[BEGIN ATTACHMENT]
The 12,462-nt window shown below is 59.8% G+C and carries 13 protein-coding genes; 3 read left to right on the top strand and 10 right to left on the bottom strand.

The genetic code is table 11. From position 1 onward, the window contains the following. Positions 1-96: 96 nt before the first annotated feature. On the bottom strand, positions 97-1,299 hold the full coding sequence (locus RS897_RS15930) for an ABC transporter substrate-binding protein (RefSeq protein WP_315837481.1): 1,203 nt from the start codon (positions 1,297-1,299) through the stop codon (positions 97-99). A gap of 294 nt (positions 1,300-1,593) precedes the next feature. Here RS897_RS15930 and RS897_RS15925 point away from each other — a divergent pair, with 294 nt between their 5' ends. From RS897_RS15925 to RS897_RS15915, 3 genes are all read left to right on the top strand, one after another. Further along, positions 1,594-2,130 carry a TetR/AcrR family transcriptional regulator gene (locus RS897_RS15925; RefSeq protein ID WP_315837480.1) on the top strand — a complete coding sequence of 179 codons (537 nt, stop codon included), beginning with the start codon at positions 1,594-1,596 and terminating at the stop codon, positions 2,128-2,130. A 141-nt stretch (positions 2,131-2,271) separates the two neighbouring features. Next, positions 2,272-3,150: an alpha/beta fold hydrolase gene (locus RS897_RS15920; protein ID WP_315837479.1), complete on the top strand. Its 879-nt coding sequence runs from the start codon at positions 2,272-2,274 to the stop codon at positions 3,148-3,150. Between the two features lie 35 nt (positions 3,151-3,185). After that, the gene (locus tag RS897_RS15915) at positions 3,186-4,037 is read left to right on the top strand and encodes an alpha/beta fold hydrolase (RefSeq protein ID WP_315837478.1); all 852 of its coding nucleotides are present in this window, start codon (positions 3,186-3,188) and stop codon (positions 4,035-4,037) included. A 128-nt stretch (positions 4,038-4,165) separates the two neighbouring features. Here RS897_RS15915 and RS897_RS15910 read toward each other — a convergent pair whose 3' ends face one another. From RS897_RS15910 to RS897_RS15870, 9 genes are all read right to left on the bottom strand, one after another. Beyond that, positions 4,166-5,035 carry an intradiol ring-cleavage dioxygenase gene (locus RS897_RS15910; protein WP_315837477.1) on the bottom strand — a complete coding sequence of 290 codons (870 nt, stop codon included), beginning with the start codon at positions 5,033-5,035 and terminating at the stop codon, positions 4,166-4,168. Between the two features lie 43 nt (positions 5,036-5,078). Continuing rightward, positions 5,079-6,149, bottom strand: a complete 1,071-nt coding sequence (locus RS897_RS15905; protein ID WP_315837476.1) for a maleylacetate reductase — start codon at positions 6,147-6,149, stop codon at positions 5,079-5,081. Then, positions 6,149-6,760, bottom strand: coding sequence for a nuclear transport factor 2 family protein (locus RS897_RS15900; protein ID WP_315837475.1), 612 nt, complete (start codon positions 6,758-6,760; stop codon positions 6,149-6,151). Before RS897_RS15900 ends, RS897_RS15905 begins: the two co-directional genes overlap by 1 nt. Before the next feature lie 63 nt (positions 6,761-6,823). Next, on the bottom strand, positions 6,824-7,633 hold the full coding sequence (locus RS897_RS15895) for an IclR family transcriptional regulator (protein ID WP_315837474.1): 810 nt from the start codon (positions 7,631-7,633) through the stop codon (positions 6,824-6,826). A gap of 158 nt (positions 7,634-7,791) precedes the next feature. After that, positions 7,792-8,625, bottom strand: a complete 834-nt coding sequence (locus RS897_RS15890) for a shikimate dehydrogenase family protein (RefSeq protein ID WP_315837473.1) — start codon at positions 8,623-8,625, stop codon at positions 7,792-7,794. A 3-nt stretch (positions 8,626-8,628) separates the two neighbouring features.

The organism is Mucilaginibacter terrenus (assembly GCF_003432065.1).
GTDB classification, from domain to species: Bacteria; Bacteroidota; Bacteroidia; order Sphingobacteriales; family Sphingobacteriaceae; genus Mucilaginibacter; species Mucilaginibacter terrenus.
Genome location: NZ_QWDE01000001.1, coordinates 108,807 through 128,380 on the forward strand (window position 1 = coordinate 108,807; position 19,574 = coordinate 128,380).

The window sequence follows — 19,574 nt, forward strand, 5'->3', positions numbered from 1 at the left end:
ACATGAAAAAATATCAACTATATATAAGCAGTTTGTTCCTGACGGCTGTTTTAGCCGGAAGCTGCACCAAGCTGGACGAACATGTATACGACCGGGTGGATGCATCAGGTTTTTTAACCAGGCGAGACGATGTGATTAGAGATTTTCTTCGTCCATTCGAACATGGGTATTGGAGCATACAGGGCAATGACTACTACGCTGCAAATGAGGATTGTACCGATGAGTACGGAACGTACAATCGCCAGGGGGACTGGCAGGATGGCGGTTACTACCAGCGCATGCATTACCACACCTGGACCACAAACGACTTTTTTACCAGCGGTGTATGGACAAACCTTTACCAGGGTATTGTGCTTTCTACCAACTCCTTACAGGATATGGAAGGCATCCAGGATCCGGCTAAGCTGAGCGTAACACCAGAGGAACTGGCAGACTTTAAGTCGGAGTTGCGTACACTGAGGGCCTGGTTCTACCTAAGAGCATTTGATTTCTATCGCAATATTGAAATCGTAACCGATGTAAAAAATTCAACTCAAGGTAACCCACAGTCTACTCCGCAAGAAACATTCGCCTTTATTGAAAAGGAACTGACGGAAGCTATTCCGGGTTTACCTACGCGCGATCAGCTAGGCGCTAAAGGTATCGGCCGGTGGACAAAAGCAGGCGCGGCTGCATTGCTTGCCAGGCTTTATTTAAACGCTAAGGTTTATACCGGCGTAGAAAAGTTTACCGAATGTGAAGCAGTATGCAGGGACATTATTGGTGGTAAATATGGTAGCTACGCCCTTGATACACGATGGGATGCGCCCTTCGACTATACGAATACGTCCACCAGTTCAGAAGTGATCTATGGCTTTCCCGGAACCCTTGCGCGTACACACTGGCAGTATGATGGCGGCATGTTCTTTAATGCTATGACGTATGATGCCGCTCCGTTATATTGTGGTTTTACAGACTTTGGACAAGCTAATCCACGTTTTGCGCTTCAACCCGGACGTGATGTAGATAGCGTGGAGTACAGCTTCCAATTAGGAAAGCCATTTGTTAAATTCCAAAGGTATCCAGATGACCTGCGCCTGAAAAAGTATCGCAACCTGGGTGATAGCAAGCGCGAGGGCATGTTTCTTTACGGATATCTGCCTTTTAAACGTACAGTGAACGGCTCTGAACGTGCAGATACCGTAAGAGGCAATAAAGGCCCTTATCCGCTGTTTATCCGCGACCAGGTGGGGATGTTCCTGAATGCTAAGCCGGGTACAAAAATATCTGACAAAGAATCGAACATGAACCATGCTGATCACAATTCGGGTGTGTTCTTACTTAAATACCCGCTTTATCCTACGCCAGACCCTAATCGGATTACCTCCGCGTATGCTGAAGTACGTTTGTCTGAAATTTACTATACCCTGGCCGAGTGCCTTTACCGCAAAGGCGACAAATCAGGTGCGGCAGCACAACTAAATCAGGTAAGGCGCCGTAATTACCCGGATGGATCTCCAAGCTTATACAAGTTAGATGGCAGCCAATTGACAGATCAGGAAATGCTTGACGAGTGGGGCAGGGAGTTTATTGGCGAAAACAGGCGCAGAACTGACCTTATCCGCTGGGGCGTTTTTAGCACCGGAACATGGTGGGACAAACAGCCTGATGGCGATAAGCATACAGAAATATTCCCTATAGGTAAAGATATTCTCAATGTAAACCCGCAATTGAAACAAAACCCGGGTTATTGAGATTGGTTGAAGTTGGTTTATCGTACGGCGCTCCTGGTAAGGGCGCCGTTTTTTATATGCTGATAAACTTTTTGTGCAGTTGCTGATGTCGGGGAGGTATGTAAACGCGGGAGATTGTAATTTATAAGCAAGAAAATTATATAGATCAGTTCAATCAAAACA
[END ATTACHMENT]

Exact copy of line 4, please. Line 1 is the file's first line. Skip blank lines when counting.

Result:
GTDB classification, from domain to species: Bacteria; Bacteroidota; Bacteroidia; order Sphingobacteriales; family Sphingobacteriaceae; genus Mucilaginibacter; species Mucilaginibacter terrenus.